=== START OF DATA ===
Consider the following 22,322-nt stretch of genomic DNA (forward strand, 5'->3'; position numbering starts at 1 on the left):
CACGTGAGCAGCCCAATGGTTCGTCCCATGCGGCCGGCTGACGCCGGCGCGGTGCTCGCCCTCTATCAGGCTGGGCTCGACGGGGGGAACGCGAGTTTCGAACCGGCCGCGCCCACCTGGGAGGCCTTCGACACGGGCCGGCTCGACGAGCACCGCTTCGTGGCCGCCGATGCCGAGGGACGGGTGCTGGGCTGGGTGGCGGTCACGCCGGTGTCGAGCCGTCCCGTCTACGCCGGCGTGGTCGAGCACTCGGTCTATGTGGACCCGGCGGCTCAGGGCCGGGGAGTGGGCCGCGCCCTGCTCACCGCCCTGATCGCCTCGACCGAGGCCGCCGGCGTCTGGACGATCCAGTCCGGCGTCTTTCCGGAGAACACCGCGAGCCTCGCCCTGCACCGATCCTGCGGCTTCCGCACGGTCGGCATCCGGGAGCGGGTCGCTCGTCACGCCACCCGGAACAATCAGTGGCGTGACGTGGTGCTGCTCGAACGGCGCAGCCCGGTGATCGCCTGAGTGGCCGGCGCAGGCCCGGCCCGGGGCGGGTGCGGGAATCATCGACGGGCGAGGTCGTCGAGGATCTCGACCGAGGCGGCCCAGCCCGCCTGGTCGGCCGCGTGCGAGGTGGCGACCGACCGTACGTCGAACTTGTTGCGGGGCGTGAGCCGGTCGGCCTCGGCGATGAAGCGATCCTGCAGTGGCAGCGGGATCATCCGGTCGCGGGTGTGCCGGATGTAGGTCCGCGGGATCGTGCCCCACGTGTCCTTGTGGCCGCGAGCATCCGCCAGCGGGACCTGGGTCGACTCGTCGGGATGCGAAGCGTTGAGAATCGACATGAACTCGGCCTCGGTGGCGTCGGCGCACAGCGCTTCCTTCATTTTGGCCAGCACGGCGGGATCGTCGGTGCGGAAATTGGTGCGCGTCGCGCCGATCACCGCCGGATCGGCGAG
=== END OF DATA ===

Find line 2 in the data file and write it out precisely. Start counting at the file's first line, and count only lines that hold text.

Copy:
CACGTGAGCAGCCCAATGGTTCGTCCCATGCGGCCGGCTGACGCCGGCGCGGTGCTCGCCCTCTATCAGGCTGGGCTCGACGGGGGGAACGCGAGTTTCGAACCGGCCGCGCCCACCTGGGAGGCCTTCGACACGGGCCGGCTCGACGAGCACCGCTTCGTGGCCGCCGATGCCGAGGGACGGGTGCTGGGCTGGGTGGCGGTCACGCCGGTGTCGAGCCGTCCCGTCTACGCCGGCGTGGTCGAGCACTCGGTCTATGTGGACCCGGCGGCTCAGGGCCGGGGAGTGGGCCGCGCCCTGCTCACCGCCCTGATCGCCTCGACCGAGGCCGCCGGCGTCTGGACGATCCAGTCCGGCGTCTTTCCGGAGAACACCGCGAGCCTCGCCCTGCACCGATCCTGCGGCTTCCGCACGGTCGGCATCCGGGAGCGGGTCGCTCGTCACGCCACCCGGAACAATCAGTGGCGTGACGTGGTGCTGCTCGAACGGCGCAGCCCGGTGATCGCCTGAGTGGCCGGCGCAGGCCCGGCCCGGGGCGGGTGCGGGAATCATCGACGGGCGAGGTCGTCGAGGATCTCGACCGAGGCGGCCCAGCCCGCCTGGTCGGCCGCGTGCGAGGTGGCGACCGACCGTACGTCGAACTTGTTGCGGGGCGTGAGCCGGTCGGCCTCGGCGATGAAGCGATCCTGCAGTGGCAGCGGGATCATCCGGTCGCGGGTGTGCCGGATGTAGGTCCGCGGGATCGTGCCCCACGTGTCCTTGTGGCCGCGAGCATCCGCCAGCGGGACCTGGGTCGACTCGTCGGGATGCGAAGCGTTGAGAATCGACATGAACTCGGCCTCGGTGGCGTCGGCGCACAGCGCTTCCTTCATTTTGGCCAGCACGGCGGGATCGTCGGTGCGGAAATTGGTGCGCGTCGCGCCGATCACCGCCGGATCGGCGAG